Articles Posted in Drunk Driving Accidents

Drunk driving accidents and the devastating injuries and deaths they cause are 100 percent preventable. 

Maine legislators believe this as well, which is why criminal penalties for causing an accident while drunk are severe – especially if someone is seriously hurt or killed. Maine Revised Statute 29-A, Section 2411 spells out  penalties for OUI offenses, aggravating factors and penalties. Generally, if you are in an accident that results in a major injury or death, you will be facing a felony and a long-term license suspension.

But how does that help the victims, whose lives have been irreparably affected? Other than ensuring the at-fault driver is off the road, it really doesn’t. The only way to recover damages is to pursue a claim for damages against the driver (and by proxy his insurance company). If the driver doesn’t have insurance or the coverage is paltry, victims may recover through their own uninsured/ underinsured motorist coverage policy. Continue reading

The 23-year-old man was allegedly driving so drunk, his blood-alcohol level was 0.21 – nearly three times the legal limit for a driver of legal drinking age – when he crashed his vehicle, killing one of his passengers and critically injuring another.

That crash occurred on Annis Road in Bangor in June. Now, the driver has been indicted on charges of manslaughter and aggravated operating under the influence.

The decedent was a 20-year-old from Hermon. Another 20-year-old, a female also from Hermon, was seriously injured in the single-vehicle crash, as was defendant driver. At defendant’s first court appearance in late July, defendant’s bail was set at $20,000 cash. He was released later that day after that bail was posted. Now, he faces up to 40 years in prison on all charges, plus fines of up to $70,000. He may also lose his license for six years. The terms and conditions of the bail require he have no contact with any of the witnesses or victims, and he’s also not allowed to consume alcohol or drugs for which he does not have a prescription. He must undergo drug testing and abide by an 8 p.m. curfew.

However, none of that brings back the life of the man lost. None of that helps the surviving victim recover from her injuries. Continue reading

Impaired drivers in Maine have been wreaking havoc on our roads, causing property damage, serious injury and the loss of innocent victims.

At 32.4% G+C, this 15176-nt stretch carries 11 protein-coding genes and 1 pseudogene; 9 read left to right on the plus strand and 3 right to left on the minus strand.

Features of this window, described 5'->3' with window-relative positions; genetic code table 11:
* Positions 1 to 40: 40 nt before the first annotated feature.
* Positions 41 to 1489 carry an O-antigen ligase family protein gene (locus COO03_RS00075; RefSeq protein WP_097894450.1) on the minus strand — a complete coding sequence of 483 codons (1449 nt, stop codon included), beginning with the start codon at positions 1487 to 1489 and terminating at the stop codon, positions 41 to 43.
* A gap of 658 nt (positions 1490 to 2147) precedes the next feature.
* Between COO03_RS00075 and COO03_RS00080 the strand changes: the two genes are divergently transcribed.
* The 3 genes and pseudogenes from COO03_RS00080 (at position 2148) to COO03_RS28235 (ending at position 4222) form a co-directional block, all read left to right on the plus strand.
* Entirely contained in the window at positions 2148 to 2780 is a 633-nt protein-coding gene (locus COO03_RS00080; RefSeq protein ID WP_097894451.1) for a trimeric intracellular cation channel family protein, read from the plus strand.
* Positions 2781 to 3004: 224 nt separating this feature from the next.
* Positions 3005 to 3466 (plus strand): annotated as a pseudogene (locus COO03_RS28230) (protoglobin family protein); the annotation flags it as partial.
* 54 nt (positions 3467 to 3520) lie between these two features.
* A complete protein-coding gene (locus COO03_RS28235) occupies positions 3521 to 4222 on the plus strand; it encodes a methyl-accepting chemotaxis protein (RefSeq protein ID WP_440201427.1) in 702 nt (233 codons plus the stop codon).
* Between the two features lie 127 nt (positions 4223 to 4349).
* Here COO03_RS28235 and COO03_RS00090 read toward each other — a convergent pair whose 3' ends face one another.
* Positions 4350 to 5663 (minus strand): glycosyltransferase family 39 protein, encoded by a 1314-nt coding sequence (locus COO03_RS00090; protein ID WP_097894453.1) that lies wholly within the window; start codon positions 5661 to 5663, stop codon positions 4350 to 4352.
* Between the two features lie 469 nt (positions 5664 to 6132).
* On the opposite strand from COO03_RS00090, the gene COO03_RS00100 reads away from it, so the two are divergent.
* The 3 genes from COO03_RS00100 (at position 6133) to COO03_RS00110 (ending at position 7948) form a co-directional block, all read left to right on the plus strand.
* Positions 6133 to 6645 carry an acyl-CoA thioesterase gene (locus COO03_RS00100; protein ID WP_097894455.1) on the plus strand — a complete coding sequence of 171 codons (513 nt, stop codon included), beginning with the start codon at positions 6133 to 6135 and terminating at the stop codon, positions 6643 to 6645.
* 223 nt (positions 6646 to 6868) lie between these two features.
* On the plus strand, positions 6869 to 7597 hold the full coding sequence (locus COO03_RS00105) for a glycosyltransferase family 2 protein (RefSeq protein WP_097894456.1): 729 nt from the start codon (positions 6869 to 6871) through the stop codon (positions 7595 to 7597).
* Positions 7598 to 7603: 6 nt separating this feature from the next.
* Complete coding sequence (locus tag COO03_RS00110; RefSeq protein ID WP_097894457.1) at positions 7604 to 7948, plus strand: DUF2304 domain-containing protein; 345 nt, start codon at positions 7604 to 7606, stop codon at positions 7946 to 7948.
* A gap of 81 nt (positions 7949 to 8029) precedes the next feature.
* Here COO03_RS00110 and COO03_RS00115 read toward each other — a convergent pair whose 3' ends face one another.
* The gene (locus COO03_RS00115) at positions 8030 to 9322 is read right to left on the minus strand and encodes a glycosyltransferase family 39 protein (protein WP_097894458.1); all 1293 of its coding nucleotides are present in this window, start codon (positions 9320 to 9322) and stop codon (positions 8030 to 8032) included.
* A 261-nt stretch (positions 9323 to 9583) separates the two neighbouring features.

• In Lincolnville, a 31-year-old crossed the center line and struck an oncoming vehicle, driven by a 58-year-old woman. The man was ejected from his vehicle and pronounced dead at the scene, while the woman was rushed to the hospital with injuries. Police suspect the younger driver was speeding and drunk.
  • In Litchfield, a woman was arrested for her fourth DUI after she crashed her vehicle with her son inside. Authorities say her 4-year-old son was inside when she careened into a cluster of trees. Emergency workers had to use a chainsaw to free them. She has 13 prior license suspensions on her record.

Law enforcement agencies have long struggled with the issue of drunk driving. The approaches have been varied, ranging from the initiation of sobriety checkpoints to enhanced patrols to even teaming up with bars, restaurants and advocacy groups to raise awareness and offer alternative transportation.

Now, a new study indicates increased traffic enforcement appears to be the best way to stop impaired drivers.

As reported by Maine Public Broadcasting, the study by the Pacific Institute for Research and Evaluation was published in the online journal Alcoholism: Clinical and Experimental Research.

On Thanksgiving morning, a man in Bangor had to be extracted from his vehicle by firefighters using the jaws of life. The painstaking recovery occurred as the 32-year-old was leaving a nearby restaurant close to 1 a.m. on Bangor Mall Boulevard. The snow was wet and heavy, and it was the second major storm since winter season has taken hold.

Officials say the vehicle was so badly damaged, there was no way to get to the seriously injured man except with heavy equipment. Although details of exactly how the crash occurred haven’t yet been released, we do know it was a newer-model vehicle that took a sharp turn, struck a stone and flipped onto its side.

The driver, who suffered serious but non-life-threatening injuries, has been charged with operating under the influence. It’s believed he previously consumed alcohol or drugs or possibly both before getting behind the wheel. It was the only serious accident to reportedly occur in city limits amidst the storm.